This book is a unique collection of the actual battle reports from ships and Admirals during the War in the Mediterranean 1940 to 1944. It covers famous events such as the Malta convoys and the Fleet Air Arm action at Taranto through to smaller skirmishes by the coastal forces. There is a short introduction by John Grehan and Martin Mace to set the dispatches in context but the rest of the book is just the reports themselves. It makes for an interest read to see the thoughts of those commanders as they laid out what happened in those difficult years. As the war progress we follow how the tactics and procedures changed and the lesson learnt by the Royal Navy altered the way it fought. There is no additional comments, it is just the thoughts of those there.
This book is unusual in that it is the actual despatches from the Royal Navy in the Mediterranean during WWII. It offers a brief overview in the Introduction but other than that it is the reports from ships and fleet commanders of battles fought or actions taken. The highlights are those from the Malta convoys and the detailed planning and after action reports of the Fleet Air Arms destruction of the Italian fleet at Taranto. The dispassionate tone of factual reporting lays bare the great sacrifice and bravery both these, and other actions, demanded of the Royal Navy.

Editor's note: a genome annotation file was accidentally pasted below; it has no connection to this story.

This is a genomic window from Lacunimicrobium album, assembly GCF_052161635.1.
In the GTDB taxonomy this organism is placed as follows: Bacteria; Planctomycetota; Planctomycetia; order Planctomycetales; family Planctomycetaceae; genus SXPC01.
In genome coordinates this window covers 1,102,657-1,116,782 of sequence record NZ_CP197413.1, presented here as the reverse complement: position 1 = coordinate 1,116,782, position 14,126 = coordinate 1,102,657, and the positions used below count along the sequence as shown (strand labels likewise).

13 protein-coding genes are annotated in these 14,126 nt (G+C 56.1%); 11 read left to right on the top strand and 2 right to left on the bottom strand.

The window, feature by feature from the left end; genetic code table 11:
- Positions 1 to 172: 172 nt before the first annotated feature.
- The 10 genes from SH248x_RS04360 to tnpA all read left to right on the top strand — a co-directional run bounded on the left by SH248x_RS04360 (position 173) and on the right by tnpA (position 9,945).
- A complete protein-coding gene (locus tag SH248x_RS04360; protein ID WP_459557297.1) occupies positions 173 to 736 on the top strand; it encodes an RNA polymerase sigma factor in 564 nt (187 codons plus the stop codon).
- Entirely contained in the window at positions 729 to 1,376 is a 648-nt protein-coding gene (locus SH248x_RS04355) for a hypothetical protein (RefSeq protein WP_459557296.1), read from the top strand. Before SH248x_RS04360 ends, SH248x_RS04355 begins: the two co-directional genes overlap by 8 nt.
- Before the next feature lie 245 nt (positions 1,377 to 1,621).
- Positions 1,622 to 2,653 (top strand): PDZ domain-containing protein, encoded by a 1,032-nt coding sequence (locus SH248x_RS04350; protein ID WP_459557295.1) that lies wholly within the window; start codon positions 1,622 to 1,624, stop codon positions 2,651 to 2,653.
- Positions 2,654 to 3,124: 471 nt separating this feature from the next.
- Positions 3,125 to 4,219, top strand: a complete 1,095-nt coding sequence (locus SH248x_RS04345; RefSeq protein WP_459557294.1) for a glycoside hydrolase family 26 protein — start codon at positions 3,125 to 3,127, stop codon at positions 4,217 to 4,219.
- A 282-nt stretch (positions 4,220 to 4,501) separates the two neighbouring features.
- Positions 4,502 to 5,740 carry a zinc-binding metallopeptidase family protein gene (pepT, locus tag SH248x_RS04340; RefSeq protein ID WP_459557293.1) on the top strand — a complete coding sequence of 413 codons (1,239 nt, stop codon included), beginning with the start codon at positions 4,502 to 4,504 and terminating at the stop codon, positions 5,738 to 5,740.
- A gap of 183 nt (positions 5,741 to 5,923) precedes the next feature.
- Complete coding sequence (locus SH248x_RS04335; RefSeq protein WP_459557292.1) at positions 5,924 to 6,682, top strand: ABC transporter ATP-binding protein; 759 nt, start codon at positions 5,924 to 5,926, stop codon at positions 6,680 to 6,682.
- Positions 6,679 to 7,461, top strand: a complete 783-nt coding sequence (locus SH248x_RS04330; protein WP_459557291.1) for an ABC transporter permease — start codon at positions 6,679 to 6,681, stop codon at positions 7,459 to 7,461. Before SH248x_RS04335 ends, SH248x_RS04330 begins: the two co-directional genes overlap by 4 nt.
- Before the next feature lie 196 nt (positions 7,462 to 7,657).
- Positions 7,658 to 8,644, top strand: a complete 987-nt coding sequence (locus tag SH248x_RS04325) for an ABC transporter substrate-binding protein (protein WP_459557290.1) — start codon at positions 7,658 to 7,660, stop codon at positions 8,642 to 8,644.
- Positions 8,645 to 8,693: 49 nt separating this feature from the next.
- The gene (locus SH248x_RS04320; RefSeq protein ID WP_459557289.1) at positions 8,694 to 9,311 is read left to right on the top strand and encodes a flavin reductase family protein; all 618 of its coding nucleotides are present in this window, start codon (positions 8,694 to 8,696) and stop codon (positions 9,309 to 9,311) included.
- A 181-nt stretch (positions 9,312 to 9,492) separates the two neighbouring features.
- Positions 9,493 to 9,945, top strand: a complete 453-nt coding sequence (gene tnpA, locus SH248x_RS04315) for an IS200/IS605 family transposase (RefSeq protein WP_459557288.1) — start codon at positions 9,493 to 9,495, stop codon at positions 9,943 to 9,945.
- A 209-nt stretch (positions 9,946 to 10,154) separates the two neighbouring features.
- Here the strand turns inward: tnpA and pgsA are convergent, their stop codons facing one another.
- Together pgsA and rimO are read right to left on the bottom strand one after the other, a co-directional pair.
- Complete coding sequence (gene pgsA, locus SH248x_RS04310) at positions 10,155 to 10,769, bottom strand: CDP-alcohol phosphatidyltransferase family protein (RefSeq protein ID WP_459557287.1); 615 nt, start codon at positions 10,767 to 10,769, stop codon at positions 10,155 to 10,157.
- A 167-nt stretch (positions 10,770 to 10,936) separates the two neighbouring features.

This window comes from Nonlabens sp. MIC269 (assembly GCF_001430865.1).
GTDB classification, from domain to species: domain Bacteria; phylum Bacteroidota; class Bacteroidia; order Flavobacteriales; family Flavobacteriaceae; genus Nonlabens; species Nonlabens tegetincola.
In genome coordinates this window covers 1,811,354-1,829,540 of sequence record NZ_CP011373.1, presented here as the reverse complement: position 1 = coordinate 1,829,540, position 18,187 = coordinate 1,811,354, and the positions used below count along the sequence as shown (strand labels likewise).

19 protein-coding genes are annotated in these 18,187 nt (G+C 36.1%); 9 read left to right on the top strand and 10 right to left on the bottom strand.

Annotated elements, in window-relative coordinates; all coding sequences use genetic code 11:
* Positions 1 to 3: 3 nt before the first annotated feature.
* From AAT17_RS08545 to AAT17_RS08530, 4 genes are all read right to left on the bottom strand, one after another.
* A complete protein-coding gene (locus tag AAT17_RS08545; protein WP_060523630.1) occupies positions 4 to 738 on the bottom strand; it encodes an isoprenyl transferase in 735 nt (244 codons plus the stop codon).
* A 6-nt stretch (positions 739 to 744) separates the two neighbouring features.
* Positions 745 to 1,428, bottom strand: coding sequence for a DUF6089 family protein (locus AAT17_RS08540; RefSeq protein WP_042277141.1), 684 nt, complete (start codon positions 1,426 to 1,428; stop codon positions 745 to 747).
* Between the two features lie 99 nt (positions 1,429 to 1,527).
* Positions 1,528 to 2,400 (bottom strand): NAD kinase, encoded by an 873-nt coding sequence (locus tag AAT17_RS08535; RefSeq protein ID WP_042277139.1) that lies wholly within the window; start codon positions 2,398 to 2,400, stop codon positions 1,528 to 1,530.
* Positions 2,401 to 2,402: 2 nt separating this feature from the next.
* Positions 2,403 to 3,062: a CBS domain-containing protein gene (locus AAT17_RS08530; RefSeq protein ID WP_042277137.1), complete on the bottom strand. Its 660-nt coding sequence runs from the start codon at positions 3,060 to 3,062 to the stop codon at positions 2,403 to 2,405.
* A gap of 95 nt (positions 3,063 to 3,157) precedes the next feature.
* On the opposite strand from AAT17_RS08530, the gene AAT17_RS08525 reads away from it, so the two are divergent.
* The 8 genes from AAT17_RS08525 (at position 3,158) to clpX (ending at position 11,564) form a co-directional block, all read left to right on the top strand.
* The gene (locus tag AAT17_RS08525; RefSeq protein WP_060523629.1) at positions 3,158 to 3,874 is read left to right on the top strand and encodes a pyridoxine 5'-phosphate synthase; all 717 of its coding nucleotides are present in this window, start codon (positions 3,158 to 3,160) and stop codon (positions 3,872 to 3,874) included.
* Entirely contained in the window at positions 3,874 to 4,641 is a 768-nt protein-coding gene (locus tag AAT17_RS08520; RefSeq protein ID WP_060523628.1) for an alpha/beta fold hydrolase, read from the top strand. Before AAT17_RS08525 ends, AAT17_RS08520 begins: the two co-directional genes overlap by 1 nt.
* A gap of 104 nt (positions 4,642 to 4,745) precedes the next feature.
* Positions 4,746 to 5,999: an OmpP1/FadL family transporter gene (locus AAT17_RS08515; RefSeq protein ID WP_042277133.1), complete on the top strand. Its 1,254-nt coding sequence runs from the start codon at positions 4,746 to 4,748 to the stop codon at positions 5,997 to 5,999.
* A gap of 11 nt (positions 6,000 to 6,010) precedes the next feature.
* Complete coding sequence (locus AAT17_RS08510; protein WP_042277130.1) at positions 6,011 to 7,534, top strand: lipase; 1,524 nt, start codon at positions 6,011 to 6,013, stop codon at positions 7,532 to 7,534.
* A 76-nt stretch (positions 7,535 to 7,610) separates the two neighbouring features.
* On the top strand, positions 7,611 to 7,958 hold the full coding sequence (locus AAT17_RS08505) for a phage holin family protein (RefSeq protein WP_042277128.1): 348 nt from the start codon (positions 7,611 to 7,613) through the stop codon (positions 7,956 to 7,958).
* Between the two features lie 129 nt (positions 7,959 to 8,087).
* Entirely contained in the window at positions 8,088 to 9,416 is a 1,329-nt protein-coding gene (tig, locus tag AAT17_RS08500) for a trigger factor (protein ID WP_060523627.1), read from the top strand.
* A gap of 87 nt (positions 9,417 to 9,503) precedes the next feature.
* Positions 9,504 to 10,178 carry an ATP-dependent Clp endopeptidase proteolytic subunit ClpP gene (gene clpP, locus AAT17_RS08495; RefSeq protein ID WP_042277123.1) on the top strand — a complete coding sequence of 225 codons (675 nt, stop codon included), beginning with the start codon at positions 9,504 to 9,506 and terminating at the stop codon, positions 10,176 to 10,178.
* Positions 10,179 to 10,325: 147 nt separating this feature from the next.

The book is not a ripping yarn type of affair and, in truth only really likely to get Naval historians excited. But for a naval officer today it shows the value of accurate narratives and their use to highlight weakness and strengths. As the reports unfold we see a Royal Navy quickly learning from its, often fatal, mistakes and tactics changing from battle to battle. We see how the Royal Navy was able to reach back and learn from the lessons, with the view to improving over time.
Who will buy this? Researchers and naval historians interested in this period will definitely want to have this in their collection. It accumulates vast collections of reports in to one handy book. Libraries, absolutely for their history sections. Holiday read? Maybe not.
I give it a 4 out 5 Mushroom heads but that is for the content and the research that has gone in to provide such detailed reports of the this period of the Navy’s history.